Five Steps to Better Hiring

Have you ever asked yourself, “Where did that great person we interviewed go?”
While many operators understand the value of a strong sales associate or frontline manager, their efforts get washed away because their selection process is poorly defined — or they do not take the time to be properly involved with it.
Your ability to effectively interview and select the best talent will positively impact your bottom line, your customer’s experience and your team’s morale. Here are five strategies that will improve your selection process.


Whether you are hiring for a high-volume season or proactively recruiting to keep your talent pool fresh, it is important to start with the vision of who you want on your team. Unfortunately, many operators waste time and money on sourcing candidates without clearly defining the ideal ones because they feel pressure to “get as many good people through the door.”
The most effective sales reps and managers will have the S-E-E-E Factor: Sincerity, Empathy, Ego and Energy.
Candidates who are sincere will be effective at selling with conviction and purpose. Their learning curve for a service-based sales process will be much shorter than someone lacking this core trait.
Candidates who are empathetic will be able to relate to their customer base and connect with their new team.
Candidates with a healthy sense of ego will be driven to perform and motivated by recognition. Their ability to not get defeated by the constant barrage of “No’s” will help them remain positive while they strive day-in and day-out to be the best.
Candidates who are energetic will have an easier time engaging customers because of their ability to make a great first impression. Their ability to be passionate about something outside of work will keep them motivated while at work.
After you customize your list of core attributes, benchmark your current top performers and managers against the list. Have your top performers take personality profile assessments, as this will make the benchmarking process precise and convenient. Once the results are calibrated, incorporate the same personality profile assessment into your selection process.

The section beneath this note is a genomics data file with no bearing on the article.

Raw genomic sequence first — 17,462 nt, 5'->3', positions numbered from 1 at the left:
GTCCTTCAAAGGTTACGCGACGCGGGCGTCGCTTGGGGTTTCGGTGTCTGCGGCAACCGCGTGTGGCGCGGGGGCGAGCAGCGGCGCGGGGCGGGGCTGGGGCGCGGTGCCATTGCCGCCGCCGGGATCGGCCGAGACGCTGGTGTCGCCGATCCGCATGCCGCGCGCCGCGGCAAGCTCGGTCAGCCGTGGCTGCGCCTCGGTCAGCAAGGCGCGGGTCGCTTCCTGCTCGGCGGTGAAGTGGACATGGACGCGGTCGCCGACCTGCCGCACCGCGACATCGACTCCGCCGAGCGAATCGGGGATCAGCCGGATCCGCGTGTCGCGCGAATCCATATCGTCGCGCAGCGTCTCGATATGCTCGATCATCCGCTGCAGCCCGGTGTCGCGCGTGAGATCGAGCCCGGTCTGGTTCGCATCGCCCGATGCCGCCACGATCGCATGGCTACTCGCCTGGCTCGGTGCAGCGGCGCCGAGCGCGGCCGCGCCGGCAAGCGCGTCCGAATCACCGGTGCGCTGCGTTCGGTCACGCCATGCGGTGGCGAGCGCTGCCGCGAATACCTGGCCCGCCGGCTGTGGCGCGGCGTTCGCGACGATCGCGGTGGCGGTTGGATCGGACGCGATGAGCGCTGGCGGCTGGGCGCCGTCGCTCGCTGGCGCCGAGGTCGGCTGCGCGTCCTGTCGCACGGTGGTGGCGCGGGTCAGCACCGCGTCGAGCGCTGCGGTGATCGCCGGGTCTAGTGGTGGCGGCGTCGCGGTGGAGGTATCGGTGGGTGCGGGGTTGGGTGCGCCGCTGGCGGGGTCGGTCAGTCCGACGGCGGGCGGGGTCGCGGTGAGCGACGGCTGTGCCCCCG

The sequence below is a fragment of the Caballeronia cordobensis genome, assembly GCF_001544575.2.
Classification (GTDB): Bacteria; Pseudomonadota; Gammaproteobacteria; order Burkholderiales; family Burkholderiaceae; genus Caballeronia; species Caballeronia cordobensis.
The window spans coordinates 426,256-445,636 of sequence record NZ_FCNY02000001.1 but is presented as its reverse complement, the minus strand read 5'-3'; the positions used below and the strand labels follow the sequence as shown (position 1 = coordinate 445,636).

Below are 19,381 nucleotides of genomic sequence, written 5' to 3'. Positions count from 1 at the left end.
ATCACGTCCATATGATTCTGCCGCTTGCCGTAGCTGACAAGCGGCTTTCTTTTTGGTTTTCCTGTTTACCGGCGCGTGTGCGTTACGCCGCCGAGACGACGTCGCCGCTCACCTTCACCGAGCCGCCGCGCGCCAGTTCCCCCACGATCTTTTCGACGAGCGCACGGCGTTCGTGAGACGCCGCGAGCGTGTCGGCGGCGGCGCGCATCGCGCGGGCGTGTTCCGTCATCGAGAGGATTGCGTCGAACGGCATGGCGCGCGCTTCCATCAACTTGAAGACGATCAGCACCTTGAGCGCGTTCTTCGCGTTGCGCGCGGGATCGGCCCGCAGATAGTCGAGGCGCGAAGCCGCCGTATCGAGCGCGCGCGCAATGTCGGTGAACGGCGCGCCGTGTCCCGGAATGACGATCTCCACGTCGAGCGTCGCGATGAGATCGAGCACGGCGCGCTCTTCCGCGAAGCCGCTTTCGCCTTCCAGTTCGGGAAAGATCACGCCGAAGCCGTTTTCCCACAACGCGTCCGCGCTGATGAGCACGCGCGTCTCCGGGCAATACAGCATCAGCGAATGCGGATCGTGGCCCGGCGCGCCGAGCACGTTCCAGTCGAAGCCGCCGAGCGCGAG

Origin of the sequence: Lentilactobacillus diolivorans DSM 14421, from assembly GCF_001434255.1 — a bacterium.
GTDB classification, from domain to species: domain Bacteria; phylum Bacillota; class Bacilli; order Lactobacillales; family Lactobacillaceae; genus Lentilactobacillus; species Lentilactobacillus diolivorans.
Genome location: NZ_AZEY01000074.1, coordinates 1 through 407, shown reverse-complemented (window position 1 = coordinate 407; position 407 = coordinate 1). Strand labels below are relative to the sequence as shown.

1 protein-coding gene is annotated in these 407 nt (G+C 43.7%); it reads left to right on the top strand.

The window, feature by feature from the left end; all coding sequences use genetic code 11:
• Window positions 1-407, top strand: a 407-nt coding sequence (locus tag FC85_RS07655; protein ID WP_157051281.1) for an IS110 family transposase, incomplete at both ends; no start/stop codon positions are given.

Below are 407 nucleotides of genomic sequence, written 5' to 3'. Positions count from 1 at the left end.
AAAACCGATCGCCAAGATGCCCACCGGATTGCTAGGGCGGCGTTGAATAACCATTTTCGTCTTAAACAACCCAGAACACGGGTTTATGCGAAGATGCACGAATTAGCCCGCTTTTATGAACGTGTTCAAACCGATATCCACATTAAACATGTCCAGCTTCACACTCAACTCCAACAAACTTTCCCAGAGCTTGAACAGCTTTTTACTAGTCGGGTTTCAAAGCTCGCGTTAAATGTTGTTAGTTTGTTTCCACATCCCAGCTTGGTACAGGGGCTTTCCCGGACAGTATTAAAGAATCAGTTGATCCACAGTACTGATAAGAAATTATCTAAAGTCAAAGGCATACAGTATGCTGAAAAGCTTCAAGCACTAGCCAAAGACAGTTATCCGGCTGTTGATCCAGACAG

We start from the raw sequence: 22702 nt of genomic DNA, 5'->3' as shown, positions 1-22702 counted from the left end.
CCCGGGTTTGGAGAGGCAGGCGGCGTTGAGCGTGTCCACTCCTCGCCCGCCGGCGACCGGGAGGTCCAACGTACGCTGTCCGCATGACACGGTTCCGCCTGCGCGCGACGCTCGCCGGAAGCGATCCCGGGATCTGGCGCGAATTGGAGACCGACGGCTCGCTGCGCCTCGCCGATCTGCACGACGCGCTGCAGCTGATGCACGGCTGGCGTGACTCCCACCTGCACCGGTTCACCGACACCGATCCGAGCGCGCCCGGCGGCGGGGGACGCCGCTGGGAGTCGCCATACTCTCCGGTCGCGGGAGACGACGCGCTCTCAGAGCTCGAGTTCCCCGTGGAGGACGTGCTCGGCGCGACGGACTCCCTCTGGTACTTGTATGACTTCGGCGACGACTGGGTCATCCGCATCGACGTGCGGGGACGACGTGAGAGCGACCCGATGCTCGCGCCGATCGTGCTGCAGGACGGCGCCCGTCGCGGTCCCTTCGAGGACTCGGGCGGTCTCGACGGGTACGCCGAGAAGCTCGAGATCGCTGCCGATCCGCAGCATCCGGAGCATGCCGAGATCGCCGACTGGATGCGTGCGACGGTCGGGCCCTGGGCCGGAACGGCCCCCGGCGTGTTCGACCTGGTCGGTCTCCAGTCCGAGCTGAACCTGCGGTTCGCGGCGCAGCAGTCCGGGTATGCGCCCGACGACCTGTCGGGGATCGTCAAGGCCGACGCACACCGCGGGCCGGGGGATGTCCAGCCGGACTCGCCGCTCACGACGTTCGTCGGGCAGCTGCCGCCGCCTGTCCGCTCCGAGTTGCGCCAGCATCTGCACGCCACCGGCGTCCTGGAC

Candidates are mentally hired by most interviewers within the first minute of the interaction, while the interviewers spend the balance of their time justifying their first impression. The same holds true for the candidate as they approach your selection process.
The first impression your organization makes on a candidate is equally important. The person in your company who is in contact with the candidate needs to understand the impact of his or her first impression. That person should have the same S-E-E-E factor that your firm is looking for.
Call this person an “Organization and Opportunity Ambassador.” He or she has to sell the positives of the organization and present the opportunity to the candidate as the best opportunity out there.
Hotel and hospitality firms such as Disney, Marriott, Four Seasons, and Intercontinental Hotels use the Ambassador approach. It’s no wonder these brands are consistently recognized as great places to work and to launch a career.


Your ability to focus on the positive growth aspects of the industry and the opportunities available to candidates will impact the outcome of your recruitment campaigns. Building your message on career path development, work group and role versatility, the customer’s experience and potential earnings will keep candidates attracted to the opportunity.
Adjusting your message throughout the interview process by specifically focusing on candidates’ motivational driver of money, recognition or accountability will make your message resonate with them. After connecting with candidates, it is critical that interviewers communicate what the industry and the organization means to them, what opportunities your organization provides to them and why they like coming to work every day.